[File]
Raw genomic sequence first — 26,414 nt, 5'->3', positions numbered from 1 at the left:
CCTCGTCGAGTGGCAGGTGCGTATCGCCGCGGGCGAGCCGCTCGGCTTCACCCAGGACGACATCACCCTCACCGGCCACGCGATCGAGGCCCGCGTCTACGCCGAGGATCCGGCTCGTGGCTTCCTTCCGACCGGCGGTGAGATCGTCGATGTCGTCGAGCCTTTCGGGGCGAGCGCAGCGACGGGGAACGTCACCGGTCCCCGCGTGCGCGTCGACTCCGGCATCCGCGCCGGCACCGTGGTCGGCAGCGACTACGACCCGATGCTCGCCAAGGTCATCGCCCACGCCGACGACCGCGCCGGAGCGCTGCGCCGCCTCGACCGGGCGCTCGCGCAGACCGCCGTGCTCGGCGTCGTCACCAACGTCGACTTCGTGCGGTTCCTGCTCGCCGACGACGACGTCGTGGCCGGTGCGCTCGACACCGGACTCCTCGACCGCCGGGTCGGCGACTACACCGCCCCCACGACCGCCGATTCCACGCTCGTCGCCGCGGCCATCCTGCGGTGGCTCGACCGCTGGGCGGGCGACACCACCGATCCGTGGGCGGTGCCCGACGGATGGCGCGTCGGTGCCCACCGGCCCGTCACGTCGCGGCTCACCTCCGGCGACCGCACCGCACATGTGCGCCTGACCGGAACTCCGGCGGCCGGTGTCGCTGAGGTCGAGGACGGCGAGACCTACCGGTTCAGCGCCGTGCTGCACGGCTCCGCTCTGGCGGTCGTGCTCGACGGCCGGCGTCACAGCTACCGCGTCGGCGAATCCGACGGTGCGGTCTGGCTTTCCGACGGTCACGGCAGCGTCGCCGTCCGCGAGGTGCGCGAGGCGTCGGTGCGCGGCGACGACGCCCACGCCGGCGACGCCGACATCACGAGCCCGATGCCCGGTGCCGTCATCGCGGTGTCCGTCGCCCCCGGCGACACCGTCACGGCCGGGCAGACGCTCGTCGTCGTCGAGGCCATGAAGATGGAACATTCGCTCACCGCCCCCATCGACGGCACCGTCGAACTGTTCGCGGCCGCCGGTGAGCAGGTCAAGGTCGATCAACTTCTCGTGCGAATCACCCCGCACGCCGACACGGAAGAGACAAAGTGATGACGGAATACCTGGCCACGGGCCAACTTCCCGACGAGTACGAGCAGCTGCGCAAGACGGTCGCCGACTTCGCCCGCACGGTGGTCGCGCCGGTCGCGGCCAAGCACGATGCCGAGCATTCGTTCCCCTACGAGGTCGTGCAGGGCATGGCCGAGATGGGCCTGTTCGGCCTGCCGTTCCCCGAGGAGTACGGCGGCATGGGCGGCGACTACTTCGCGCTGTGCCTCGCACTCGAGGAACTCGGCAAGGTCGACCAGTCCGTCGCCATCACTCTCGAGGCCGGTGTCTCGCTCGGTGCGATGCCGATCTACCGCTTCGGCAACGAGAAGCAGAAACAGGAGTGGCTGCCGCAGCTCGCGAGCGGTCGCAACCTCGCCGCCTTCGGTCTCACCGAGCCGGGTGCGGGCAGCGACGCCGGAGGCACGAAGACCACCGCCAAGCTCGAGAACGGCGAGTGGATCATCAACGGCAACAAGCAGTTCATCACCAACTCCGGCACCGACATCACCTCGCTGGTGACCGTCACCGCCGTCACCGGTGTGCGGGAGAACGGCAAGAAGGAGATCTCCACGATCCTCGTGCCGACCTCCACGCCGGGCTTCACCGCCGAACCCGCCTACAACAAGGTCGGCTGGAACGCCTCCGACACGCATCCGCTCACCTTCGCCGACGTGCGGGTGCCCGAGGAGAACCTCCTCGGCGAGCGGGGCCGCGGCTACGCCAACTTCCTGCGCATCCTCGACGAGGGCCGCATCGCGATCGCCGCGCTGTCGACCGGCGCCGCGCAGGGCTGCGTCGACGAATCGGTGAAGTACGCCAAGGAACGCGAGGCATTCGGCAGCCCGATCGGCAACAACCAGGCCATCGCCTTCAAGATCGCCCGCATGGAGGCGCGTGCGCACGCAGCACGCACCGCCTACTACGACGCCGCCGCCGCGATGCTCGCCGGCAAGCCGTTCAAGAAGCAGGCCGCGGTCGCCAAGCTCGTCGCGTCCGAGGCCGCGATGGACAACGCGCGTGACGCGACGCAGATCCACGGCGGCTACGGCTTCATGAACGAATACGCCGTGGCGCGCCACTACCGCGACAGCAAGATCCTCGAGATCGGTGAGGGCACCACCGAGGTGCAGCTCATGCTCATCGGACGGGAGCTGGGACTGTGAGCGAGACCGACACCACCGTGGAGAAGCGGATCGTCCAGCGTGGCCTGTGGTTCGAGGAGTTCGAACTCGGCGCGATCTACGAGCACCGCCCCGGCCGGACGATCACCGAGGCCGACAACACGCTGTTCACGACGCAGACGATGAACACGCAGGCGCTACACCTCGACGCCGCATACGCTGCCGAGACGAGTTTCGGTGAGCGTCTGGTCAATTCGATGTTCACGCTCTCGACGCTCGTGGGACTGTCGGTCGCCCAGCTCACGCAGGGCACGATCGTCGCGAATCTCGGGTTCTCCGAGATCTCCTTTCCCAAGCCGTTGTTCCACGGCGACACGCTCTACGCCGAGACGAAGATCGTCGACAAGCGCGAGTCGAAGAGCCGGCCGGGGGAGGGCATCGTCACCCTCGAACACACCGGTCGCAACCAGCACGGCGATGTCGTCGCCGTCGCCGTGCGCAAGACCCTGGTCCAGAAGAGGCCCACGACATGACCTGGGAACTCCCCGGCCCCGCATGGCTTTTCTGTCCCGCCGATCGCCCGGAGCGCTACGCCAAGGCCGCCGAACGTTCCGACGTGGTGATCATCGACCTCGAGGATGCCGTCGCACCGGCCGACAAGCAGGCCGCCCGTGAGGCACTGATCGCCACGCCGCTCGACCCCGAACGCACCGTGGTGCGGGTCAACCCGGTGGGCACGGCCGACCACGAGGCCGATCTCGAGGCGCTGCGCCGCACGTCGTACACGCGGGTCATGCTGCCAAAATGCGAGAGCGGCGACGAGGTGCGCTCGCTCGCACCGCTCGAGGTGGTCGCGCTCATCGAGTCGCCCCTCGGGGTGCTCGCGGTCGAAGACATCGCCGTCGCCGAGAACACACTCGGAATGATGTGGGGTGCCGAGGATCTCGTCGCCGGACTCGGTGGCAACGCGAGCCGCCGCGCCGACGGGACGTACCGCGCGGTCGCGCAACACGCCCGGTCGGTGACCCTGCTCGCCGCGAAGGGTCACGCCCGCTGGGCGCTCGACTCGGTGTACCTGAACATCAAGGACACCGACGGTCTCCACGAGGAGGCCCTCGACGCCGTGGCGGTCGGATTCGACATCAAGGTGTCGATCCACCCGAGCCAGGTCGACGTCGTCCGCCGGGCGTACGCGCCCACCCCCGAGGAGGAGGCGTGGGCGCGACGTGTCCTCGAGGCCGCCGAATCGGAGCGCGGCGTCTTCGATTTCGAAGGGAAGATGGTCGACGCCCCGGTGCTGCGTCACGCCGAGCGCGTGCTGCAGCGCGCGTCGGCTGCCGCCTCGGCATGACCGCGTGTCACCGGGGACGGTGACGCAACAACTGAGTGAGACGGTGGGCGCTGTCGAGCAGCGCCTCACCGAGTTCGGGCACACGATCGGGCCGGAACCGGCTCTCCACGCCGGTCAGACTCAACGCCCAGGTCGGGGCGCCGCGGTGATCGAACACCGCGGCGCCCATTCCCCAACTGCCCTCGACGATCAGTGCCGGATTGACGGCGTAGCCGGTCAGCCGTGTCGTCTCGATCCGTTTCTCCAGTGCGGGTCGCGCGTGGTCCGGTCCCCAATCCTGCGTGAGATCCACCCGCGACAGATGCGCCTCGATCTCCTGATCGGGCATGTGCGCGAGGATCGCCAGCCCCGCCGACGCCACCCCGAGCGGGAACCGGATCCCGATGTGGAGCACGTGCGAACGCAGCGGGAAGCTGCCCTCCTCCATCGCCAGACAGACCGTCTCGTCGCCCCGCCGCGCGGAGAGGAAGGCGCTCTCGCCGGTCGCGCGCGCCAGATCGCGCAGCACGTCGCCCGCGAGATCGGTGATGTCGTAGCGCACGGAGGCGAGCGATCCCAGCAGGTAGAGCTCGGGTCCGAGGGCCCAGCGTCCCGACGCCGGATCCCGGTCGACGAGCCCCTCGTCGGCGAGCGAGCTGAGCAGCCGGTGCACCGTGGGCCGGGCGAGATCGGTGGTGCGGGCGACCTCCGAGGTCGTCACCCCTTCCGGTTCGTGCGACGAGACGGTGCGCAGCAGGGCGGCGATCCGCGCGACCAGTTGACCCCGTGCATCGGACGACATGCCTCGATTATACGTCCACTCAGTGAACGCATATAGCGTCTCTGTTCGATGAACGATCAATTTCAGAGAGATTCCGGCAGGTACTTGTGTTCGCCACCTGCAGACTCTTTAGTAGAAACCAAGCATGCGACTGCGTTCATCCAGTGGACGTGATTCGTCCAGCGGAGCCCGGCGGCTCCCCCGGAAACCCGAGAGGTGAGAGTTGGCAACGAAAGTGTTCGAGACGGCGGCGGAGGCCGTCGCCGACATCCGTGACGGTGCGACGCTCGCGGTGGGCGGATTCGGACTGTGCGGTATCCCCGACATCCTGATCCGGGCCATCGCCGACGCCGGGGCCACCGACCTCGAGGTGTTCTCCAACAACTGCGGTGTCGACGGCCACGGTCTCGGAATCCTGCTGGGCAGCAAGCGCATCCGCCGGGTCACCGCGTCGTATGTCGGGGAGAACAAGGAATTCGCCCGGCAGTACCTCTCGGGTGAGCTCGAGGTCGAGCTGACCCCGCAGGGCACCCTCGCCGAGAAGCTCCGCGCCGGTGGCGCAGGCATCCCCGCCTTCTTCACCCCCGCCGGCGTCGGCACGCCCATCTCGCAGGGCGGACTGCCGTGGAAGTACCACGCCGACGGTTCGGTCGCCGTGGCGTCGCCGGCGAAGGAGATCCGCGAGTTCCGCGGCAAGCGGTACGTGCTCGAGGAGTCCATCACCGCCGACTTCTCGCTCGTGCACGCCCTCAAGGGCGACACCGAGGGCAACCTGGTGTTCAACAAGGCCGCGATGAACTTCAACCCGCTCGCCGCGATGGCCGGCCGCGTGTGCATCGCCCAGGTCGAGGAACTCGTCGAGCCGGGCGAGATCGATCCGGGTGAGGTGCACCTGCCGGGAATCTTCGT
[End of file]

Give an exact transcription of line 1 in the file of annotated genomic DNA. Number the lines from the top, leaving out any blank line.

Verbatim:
Raw genomic sequence first — 26,414 nt, 5'->3', positions numbered from 1 at the left: